Published in SLO New Times
You can’t buy happiness, but you can buy pizza,” a cheeky, wall-sized mural reads as you walk into the new Gino’s Pizza on Monterey Street. You chuckle now—but think about it.
Is pizza happiness? Is happiness pizza? If I were to look back at all of the momentous occasions in my life involving pizza, I would have to say, without a doubt, “yes.”
Pizza not only symbolizes the pinnacle of hedonistic pleasure (gooey cheese, greasy pepperoni, ranch-dipped crusts) but the idea of togetherness. No one buys themselves a whole pizza. A good pie is meant to be shared by friends—communally devoured, slice by loving slice.
At Gino’s Pizza, I actually do recommend you buy yourself a whole pizza—that is to say, a personal ’za. Play hooky from that boring meeting. Order the 8-inch Margherita with crisp, thin crust, from-scratch sauce, and an extra sprinkling of roasted garlic. Bite into this light and airy combination of basil and juicy sliced tomato. Eat the whole. Entire. Thing.
Then—and this is an important part—put a five-dollar bill into the nearby change machine and get down on some classic Monster Bash pinball or air hockey.
This is what Gino’s Pizza is all about. It’s a playground for kids, families, and adult kids like myself. But before you peg this place as a typical college joint (near campus, cheap pitchers), think again.
“I’m not going to put a bunch of loud TVs in here, and we won’t have 10 college kids screaming and yelling,” Consuelo Dias said. “This is a neutral place where everyone is welcome, college kids, families—everyone.”
As local engineer Kraig Crozier chowed down on some freshly made pizza, he said he dug the set-up because he can enjoy a quiet dinner while watching his kids goof off in the game room.
See—Dias gets it. She’s also a mom, a wife, and owner of her own catering company, Paella and Tapas. She and her husband, Alberto, own two other Gino’s Pizza locations: the original locale in Buellton and another in Five Cities (together, they boast 60 years combined food experience).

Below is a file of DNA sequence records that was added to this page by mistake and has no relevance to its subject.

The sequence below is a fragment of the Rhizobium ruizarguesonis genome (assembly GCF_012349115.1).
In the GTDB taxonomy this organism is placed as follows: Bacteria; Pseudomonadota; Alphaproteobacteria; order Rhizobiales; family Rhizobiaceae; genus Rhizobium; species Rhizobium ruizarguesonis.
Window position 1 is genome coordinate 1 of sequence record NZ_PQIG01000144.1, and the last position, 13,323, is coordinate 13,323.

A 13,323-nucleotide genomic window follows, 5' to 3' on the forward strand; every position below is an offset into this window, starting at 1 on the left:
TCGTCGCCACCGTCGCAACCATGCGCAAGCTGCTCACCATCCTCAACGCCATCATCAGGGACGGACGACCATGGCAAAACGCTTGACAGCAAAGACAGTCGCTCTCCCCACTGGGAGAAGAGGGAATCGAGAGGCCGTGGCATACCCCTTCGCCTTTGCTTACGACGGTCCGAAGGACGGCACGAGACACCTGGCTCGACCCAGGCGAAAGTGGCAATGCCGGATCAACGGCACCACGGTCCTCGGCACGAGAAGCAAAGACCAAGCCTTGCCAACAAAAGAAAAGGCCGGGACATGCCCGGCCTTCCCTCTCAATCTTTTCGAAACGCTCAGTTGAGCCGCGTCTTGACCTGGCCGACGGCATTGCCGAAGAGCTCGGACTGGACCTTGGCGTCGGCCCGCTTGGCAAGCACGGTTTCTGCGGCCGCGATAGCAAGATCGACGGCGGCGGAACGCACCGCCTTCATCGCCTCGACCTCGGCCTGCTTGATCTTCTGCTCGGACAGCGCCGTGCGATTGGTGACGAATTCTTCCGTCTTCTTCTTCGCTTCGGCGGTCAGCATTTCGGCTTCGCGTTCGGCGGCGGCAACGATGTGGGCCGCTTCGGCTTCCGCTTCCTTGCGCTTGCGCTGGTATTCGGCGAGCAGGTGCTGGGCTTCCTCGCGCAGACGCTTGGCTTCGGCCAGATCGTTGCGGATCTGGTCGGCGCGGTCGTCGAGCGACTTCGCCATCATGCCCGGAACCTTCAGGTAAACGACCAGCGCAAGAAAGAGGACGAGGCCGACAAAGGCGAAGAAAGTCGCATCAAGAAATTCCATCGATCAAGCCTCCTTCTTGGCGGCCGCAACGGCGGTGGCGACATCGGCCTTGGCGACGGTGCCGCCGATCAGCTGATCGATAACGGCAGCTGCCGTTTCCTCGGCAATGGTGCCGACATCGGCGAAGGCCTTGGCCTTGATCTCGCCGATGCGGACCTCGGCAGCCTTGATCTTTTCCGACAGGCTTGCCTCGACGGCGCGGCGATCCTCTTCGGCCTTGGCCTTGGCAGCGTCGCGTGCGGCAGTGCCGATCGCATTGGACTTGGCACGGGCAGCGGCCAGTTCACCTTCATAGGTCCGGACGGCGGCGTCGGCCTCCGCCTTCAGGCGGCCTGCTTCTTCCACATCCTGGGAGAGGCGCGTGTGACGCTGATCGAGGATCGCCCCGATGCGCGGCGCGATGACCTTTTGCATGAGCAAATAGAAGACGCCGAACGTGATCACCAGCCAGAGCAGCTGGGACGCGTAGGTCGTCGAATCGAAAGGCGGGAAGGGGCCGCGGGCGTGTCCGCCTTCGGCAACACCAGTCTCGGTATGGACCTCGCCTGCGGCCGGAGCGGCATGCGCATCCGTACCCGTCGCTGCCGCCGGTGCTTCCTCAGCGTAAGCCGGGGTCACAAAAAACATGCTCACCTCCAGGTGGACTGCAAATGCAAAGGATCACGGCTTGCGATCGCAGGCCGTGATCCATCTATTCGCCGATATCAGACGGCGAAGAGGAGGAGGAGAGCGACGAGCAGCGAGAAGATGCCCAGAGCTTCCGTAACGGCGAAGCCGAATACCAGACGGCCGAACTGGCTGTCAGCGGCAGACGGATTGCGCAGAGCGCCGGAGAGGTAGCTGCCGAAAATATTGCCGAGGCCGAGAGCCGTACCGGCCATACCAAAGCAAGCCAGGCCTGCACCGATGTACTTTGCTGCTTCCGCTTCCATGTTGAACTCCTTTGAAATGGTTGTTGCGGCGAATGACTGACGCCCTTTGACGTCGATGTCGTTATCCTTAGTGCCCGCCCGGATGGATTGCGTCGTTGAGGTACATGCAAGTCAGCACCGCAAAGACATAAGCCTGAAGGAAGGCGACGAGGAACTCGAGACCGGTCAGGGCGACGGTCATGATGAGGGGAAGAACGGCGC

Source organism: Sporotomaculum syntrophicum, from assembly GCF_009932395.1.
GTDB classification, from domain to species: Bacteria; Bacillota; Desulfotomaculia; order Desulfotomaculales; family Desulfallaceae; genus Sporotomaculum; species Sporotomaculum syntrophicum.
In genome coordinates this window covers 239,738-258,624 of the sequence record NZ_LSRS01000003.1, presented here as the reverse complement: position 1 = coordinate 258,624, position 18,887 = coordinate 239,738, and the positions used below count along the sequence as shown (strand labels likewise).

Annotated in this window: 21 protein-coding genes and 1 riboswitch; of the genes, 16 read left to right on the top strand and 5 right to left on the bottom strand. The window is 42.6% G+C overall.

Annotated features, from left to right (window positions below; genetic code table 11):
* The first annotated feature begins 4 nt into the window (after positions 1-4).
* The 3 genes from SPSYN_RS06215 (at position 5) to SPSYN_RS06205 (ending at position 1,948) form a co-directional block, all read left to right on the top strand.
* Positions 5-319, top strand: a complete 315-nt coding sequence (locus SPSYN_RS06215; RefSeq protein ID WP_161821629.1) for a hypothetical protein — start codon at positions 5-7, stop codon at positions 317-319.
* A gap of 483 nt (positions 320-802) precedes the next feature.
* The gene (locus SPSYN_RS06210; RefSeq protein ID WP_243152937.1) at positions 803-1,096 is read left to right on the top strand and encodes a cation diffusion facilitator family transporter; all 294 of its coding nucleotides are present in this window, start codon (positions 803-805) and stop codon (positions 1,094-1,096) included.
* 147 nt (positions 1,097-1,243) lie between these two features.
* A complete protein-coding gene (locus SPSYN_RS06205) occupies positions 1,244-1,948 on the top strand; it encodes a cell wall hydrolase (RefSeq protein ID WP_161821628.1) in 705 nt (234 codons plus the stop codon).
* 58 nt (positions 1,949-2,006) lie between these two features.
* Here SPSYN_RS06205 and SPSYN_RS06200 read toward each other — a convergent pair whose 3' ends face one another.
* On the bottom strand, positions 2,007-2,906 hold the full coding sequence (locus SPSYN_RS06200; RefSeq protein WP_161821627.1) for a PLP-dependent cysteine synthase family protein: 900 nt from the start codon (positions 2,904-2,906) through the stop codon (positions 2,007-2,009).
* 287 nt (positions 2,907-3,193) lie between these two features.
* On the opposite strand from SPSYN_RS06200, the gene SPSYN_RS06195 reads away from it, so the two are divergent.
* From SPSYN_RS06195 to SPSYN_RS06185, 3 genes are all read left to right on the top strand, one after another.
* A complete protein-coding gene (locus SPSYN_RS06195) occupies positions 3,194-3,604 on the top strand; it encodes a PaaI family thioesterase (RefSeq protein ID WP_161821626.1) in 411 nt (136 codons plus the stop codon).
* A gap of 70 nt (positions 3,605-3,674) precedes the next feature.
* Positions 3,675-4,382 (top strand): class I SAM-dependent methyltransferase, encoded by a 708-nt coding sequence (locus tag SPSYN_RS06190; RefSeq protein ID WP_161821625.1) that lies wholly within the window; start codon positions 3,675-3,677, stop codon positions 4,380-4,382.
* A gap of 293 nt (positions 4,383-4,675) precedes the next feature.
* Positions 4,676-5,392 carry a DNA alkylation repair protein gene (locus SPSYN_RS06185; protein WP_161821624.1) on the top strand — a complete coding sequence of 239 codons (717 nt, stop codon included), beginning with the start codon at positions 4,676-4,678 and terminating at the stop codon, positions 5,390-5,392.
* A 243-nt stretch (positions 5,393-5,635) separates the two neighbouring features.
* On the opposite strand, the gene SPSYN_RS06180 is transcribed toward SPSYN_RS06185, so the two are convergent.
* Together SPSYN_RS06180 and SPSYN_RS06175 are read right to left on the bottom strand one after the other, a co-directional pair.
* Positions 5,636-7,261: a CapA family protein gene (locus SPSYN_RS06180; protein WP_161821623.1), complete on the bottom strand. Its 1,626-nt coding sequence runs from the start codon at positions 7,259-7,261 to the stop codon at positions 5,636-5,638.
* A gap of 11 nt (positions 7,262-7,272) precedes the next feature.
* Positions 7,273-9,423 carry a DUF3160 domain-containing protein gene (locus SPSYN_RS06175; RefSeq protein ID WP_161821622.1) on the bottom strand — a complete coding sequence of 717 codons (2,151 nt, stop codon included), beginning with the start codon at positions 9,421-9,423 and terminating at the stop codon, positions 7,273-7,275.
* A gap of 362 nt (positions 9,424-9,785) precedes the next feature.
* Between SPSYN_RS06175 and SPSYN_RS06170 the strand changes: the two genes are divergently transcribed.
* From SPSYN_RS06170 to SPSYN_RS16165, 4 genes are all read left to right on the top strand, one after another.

Although the Gino’s concept was initially inspired by her husband’s love of Italian food, the newest location at 1761 Monterey St. is undoubtedly Dias’ project.
Everything from the clean décor (corrugated metal, wood, and bright walls) to the addition of local wines to the menu (Hope Family Wines Troublemaker, Jackhammer Pinot Noir, Tolosa Chardonnay) is her doing. After 16 years of marriage, Dias knows that it’s healthy to set personal goals.
“Friends and customers kept telling us, ‘You need to open a Gino’s in San Luis,’” Dias said of the initial idea for a third restaurant. “This is an amazing location, the kids were getting older, and so I said, ‘I’ll go for it.’ After catering for so long, I felt like I was ready for a restaurant. And I guess, getting older, you do feel like you want to prove something.”
Dias has proven to be an energetic and passionate restaurateur. Opening the eatery has been a 24/7 preoccupation, and her heart and soul is tucked into every corner.
From the outside, the building—once Crawdaddy’s—may not appear to have changed much, but inside is a whole different story. The massive, open kitchen is always buzzing with commotion and the sunny, inviting dining room is alive with students, young professionals, and tourists.
Here, pizzas, hot sandwiches, pasta dishes, salads, calzones, and lasagna are made fresh from scratch. Recipes are a mix of old-school ideas from Grandma Dias combined with new elements like “the cheeseburger pizza,” topped with bacon, ground beef, and cheddar cheese (an extra large is 16 inches and costs less than $23).
“Some pizza is heavy and makes you want to take a nap; not ours,” Dias said. “Ours is super light, and our ingredients are super fresh. Our dough is amazing, and the pizza sauce is a secret recipe we’ve had forever.”
I have to agree with Dias; her pizza did not put me to sleep. I was impressed with the layers of rich flavor composed within the sauce (not too sweet), the crisp-to-chewy ratio in the crunchy crust, and the ample use of fresh basil and garlic.
As I bit into my second slice, Dias watched, eyes wide. This is the best part of her job. My eyes rolled back into my head for a moment as I experienced that sensual melding of cheese, bread, and sauce. Is it the very best in SLO? I will put it this way: This pizza made me very, very, very happy.
“When someone from Italy or New York comes in and says our pizza is excellent, I know that we did it,” Dias said. “This is the best pizza you’ll have around here, by far. I’m not just saying that. I have no doubt in my mind.”
You heard the woman.
Take the challenge and let Dias know what you think. Chances are she’ll be onsite while you’re eating, either greeting guests in the dining room or crunching numbers in her cozy office nestled in the back of the kitchen.
Why not help her—and all of us—answer that age-old question: Can you buy happiness? And if so, what toppings go with it?
Grab a slice
Gino’s Pizza can be found at 1761 Monterey St. in SLO. Call to order at 752-1333, or online at ginospizzaslo.com. Their other locations are at 539 5 Cities Drive in Pismo Beach, 556-0939; and 383 Ave Of The Flags, Buellton, 688-9442.